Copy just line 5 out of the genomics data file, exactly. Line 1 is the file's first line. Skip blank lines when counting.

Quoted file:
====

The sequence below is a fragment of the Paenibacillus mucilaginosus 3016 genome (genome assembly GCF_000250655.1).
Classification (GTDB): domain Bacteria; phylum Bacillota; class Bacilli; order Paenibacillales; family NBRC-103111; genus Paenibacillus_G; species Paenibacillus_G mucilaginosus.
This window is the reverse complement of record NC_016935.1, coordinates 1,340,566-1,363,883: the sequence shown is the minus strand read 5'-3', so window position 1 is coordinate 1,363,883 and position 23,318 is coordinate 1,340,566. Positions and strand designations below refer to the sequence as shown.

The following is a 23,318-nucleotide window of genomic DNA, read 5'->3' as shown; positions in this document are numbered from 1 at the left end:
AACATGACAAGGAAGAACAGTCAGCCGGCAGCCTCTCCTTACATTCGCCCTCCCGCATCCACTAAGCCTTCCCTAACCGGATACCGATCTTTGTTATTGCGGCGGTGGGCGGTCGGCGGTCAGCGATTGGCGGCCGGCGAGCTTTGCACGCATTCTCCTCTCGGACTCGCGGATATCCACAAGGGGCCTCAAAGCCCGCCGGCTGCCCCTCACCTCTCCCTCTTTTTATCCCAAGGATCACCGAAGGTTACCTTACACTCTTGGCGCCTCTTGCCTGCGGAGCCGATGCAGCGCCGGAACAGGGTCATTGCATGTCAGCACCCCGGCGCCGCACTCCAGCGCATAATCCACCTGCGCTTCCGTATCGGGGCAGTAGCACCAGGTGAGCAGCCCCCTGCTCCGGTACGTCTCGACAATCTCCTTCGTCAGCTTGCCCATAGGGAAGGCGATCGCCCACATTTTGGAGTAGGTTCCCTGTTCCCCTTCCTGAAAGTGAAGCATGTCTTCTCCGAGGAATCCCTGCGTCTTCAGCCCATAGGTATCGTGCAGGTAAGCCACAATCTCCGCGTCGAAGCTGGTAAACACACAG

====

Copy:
AACATGACAAGGAAGAACAGTCAGCCGGCAGCCTCTCCTTACATTCGCCCTCCCGCATCCACTAAGCCTTCCCTAACCGGATACCGATCTTTGTTATTGCGGCGGTGGGCGGTCGGCGGTCAGCGATTGGCGGCCGGCGAGCTTTGCACGCATTCTCCTCTCGGACTCGCGGATATCCACAAGGGGCCTCAAAGCCCGCCGGCTGCCCCTCACCTCTCCCTCTTTTTATCCCAAGGATCACCGAAGGTTACCTTACACTCTTGGCGCCTCTTGCCTGCGGAGCCGATGCAGCGCCGGAACAGGGTCATTGCATGTCAGCACCCCGGCGCCGCACTCCAGCGCATAATCCACCTGCGCTTCCGTATCGGGGCAGTAGCACCAGGTGAGCAGCCCCCTGCTCCGGTACGTCTCGACAATCTCCTTCGTCAGCTTGCCCATAGGGAAGGCGATCGCCCACATTTTGGAGTAGGTTCCCTGTTCCCCTTCCTGAAAGTGAAGCATGTCTTCTCCGAGGAATCCCTGCGTCTTCAGCCCATAGGTATCGTGCAGGTAAGCCACAATCTCCGCGTCGAAGCTGGTAAACACACAG